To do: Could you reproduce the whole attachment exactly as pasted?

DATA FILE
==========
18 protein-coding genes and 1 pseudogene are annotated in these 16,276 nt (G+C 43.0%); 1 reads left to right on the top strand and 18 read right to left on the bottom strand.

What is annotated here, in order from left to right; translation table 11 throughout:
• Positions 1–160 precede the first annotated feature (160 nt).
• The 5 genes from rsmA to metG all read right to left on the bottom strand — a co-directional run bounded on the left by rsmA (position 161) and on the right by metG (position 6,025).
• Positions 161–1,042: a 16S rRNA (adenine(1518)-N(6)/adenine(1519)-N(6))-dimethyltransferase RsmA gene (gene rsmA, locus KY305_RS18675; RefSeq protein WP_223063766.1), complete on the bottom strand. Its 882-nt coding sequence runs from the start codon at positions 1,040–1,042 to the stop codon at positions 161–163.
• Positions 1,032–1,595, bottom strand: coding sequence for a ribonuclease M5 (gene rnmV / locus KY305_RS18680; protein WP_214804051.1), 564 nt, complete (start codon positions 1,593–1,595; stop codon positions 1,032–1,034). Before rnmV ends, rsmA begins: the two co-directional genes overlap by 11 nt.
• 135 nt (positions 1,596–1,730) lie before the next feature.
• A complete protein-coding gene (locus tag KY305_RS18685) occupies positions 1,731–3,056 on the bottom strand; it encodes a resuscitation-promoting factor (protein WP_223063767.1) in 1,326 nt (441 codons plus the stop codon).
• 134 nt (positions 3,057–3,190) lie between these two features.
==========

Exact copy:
18 protein-coding genes and 1 pseudogene are annotated in these 16,276 nt (G+C 43.0%); 1 reads left to right on the top strand and 18 read right to left on the bottom strand.

What is annotated here, in order from left to right; translation table 11 throughout:
• Positions 1–160 precede the first annotated feature (160 nt).
• The 5 genes from rsmA to metG all read right to left on the bottom strand — a co-directional run bounded on the left by rsmA (position 161) and on the right by metG (position 6,025).
• Positions 161–1,042: a 16S rRNA (adenine(1518)-N(6)/adenine(1519)-N(6))-dimethyltransferase RsmA gene (gene rsmA, locus KY305_RS18675; RefSeq protein WP_223063766.1), complete on the bottom strand. Its 882-nt coding sequence runs from the start codon at positions 1,040–1,042 to the stop codon at positions 161–163.
• Positions 1,032–1,595, bottom strand: coding sequence for a ribonuclease M5 (gene rnmV / locus KY305_RS18680; protein WP_214804051.1), 564 nt, complete (start codon positions 1,593–1,595; stop codon positions 1,032–1,034). Before rnmV ends, rsmA begins: the two co-directional genes overlap by 11 nt.
• 135 nt (positions 1,596–1,730) lie before the next feature.
• A complete protein-coding gene (locus tag KY305_RS18685) occupies positions 1,731–3,056 on the bottom strand; it encodes a resuscitation-promoting factor (protein WP_223063767.1) in 1,326 nt (441 codons plus the stop codon).
• 134 nt (positions 3,057–3,190) lie between these two features.